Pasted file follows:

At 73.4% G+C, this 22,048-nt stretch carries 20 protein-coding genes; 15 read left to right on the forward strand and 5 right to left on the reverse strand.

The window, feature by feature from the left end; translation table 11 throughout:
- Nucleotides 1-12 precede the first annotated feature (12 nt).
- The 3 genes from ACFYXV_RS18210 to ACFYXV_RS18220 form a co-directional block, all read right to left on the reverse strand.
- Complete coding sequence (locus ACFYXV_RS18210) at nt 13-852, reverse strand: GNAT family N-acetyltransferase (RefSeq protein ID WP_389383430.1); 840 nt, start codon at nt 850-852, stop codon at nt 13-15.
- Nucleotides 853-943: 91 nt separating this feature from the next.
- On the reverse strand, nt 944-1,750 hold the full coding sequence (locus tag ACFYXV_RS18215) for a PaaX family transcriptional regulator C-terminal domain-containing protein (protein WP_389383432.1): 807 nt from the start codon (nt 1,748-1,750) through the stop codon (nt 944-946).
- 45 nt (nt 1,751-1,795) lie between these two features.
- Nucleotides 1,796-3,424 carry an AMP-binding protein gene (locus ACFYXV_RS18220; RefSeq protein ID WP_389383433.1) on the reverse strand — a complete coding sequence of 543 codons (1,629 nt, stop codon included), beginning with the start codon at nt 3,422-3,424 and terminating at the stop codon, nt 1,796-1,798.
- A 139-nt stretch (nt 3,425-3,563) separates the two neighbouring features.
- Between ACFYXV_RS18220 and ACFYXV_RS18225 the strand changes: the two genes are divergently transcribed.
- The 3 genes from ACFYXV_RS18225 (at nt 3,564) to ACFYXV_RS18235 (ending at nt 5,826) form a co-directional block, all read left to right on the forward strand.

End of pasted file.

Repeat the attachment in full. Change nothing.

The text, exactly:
At 73.4% G+C, this 22,048-nt stretch carries 20 protein-coding genes; 15 read left to right on the forward strand and 5 right to left on the reverse strand.

The window, feature by feature from the left end; translation table 11 throughout:
- Nucleotides 1-12 precede the first annotated feature (12 nt).
- The 3 genes from ACFYXV_RS18210 to ACFYXV_RS18220 form a co-directional block, all read right to left on the reverse strand.
- Complete coding sequence (locus ACFYXV_RS18210) at nt 13-852, reverse strand: GNAT family N-acetyltransferase (RefSeq protein ID WP_389383430.1); 840 nt, start codon at nt 850-852, stop codon at nt 13-15.
- Nucleotides 853-943: 91 nt separating this feature from the next.
- On the reverse strand, nt 944-1,750 hold the full coding sequence (locus tag ACFYXV_RS18215) for a PaaX family transcriptional regulator C-terminal domain-containing protein (protein WP_389383432.1): 807 nt from the start codon (nt 1,748-1,750) through the stop codon (nt 944-946).
- 45 nt (nt 1,751-1,795) lie between these two features.
- Nucleotides 1,796-3,424 carry an AMP-binding protein gene (locus ACFYXV_RS18220; RefSeq protein ID WP_389383433.1) on the reverse strand — a complete coding sequence of 543 codons (1,629 nt, stop codon included), beginning with the start codon at nt 3,422-3,424 and terminating at the stop codon, nt 1,796-1,798.
- A 139-nt stretch (nt 3,425-3,563) separates the two neighbouring features.
- Between ACFYXV_RS18220 and ACFYXV_RS18225 the strand changes: the two genes are divergently transcribed.
- The 3 genes from ACFYXV_RS18225 (at nt 3,564) to ACFYXV_RS18235 (ending at nt 5,826) form a co-directional block, all read left to right on the forward strand.